The Medieval town is often imagined as picturesque, with quaint buildings, huddling together, built on a human scale. In fact, most Medieval towns were actually planned, centred round a market place, and would have had a much greater sense of spaciousness and order than we perceive today. Population growth over the centuries has resulted in the crowded streetscapes we can now see today.
To have a market, the town needed a charter, a local lord’s patronage, and a council. Most were marked out into burgage plots, long strips of land with narrow frontages onto the main streets. Since then, buildings have been enlarged, rebuilt, or squeezed in behind. Usually, only the medieval layout remains the same.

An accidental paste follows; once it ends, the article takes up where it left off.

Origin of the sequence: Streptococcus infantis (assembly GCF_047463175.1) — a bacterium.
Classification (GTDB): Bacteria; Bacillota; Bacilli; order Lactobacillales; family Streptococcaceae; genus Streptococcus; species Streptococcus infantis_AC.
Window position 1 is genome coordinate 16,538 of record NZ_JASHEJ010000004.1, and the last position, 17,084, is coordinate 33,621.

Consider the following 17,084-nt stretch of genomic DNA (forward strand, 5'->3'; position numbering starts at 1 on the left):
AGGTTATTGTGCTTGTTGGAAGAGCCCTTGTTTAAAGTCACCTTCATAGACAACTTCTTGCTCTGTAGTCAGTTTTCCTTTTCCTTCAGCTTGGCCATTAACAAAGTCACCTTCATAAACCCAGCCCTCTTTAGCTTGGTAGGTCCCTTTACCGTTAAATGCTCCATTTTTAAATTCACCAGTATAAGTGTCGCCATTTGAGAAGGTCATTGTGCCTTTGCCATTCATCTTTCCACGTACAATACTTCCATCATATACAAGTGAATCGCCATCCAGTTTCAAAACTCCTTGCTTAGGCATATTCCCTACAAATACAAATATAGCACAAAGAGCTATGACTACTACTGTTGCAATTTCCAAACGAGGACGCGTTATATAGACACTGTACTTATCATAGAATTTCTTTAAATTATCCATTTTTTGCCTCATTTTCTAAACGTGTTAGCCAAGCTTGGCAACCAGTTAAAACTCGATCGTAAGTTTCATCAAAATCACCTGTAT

East Anglia is unusual in that many towns still possess Medieval street plans and some late Medieval or early Tudor buildings. These date from the boom years of the wool industry. Subsequently, the towns’ decline meant greater preservation than elsewhere. Towns like Long Melford, Saffron Walden and Bury St Edmunds are well known for their delightful streetscapes. But, perhaps the most celebrated example is Lavenham, and these images suggest why.